“The hashtags Black Twitter comes up with and creates—it’s all part of consciousness raising, but also calls to action. And that’s something Black History Month has never been able to accomplish, unfortunately.”

Senior Tabbi Austin is the president of UTSA’s #BlackLivesMatter organization.

She said that Black History Month is the “one time of year where the spotlight is on us. We can take that and use it as a platform to discuss things that are really important, such as police brutality, use of excessive force, [and] education.”

Visibility has been achieved under this annual spotlight, but now that spotlight is pulled further into activism.

On-campus events sponsored by student groups and organizations are well underway. Aniriel Garcia-Vazquez is the graduate assistant for the Student Center for Community Engagement and Inclusion, and has worked on the planning committee to commemorate Black Heritage Month. While she understands that history and heritage are used interchangeably, she also notes there is a reason the committee focuses on heritage.

“Heritage is more about culture,” Garcia-Vazquezsaid. The committee began planning Black Heritage Month events with African American student organizations in  November and the “history or heritage” debate occurred at this time.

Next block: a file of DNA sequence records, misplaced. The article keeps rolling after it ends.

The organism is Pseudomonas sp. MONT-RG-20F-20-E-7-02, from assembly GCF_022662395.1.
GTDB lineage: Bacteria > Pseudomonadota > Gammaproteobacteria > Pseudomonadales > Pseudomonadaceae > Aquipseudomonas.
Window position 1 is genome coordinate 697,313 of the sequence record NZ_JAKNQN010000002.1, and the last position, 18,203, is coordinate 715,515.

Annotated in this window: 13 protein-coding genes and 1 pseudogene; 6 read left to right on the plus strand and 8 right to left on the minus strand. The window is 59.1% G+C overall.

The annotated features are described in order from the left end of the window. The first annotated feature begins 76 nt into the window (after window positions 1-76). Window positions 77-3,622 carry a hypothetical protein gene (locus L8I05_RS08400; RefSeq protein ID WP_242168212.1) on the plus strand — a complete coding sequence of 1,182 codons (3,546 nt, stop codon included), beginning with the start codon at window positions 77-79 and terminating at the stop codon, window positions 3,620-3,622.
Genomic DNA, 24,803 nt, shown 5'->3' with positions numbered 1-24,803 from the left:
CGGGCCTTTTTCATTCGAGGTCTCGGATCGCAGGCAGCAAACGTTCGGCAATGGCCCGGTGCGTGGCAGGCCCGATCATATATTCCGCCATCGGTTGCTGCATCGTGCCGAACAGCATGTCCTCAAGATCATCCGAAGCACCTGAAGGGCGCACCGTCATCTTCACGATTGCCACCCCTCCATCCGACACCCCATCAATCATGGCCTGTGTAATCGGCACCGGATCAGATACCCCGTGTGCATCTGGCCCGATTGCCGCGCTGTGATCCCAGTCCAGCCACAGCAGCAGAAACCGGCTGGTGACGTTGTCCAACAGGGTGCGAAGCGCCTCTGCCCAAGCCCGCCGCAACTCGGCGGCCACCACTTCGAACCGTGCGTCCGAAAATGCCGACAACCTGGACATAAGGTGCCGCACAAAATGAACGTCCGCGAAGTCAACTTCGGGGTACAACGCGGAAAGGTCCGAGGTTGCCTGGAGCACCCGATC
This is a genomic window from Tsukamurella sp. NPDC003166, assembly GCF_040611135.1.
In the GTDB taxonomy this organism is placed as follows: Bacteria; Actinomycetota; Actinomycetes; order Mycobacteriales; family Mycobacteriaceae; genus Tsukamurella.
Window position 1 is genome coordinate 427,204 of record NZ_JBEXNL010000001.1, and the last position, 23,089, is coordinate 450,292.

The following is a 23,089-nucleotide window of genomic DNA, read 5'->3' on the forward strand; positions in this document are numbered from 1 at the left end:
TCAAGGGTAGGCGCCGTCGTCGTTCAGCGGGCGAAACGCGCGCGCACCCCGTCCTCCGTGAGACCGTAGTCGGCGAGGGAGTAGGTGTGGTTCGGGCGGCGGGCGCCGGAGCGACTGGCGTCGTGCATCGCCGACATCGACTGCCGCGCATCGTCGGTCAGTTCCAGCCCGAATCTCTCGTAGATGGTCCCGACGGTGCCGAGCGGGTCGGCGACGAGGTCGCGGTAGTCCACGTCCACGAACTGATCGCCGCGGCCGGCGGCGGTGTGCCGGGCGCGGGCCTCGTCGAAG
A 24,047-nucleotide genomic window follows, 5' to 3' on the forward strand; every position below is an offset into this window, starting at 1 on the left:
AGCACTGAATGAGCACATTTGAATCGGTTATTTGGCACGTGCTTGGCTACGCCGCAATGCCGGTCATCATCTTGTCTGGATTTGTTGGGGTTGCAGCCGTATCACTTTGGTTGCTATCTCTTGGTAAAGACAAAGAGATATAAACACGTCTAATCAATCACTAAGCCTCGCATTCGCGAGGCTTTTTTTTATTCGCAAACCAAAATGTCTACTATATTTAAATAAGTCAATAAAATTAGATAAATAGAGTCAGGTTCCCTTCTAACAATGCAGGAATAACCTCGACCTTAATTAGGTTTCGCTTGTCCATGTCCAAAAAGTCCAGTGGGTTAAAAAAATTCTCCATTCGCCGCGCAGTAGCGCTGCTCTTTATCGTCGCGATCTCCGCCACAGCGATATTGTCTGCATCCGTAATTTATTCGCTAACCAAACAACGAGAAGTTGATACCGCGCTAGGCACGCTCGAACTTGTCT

History studies  the past; while heritage incorporates culture and traditions. While this distinction seems to go unnoticed by students, it does strike a chord with Lanehart. Despite the cultural representations with music and food, she claimed that shifting the focus to heritage does a disservice.

“There’s nothing challenging; there’s nothing transformative. And that’s kind of insulting, to be perfectly honest. It’s problematic, especially on a college campus. Black History Month is meant to be more than talking about festivities and cultural byproducts,” Lanehart explained.

Garcia-Vazquez understands and empathizes with this critique. “I can definitely see that,” she said. She noted that some of the events aren’t necessarily “educating others” when that’s what she believes Black History Month is supposed to be.

“(When planning,) you’re more worried about the number of people that are going to come out and what would interest them, versus the meat of what you’re trying to say.” She said she hopes to appeal to various interests by highlighting facets of African American culture in a positive way.

Other campuses within the University of Texas System remain focused on black history and its relationship with present issues. UT-Arlington will host a “Conference on Critical Issues in the Black Community” and a panel on student activism, while UT-Dallas infuses culture and history with “The Art of Blackness” and an interactive discussion on #BlackLivesMatter.

Colonialism, colorism, and racial profiling are just a few of the topics to be covered. At UT-Austin, students can enjoy Duke Ellington jazz concerts, forums ranging from criminal justice reform to intersectionality, and a conference titled “Race, Democracy and Public Policy in America.”

A comprehensive list of Black Heritage Month   events  at UTSA is available at http://www.utsa.edu/inclusion/about/news-events.html.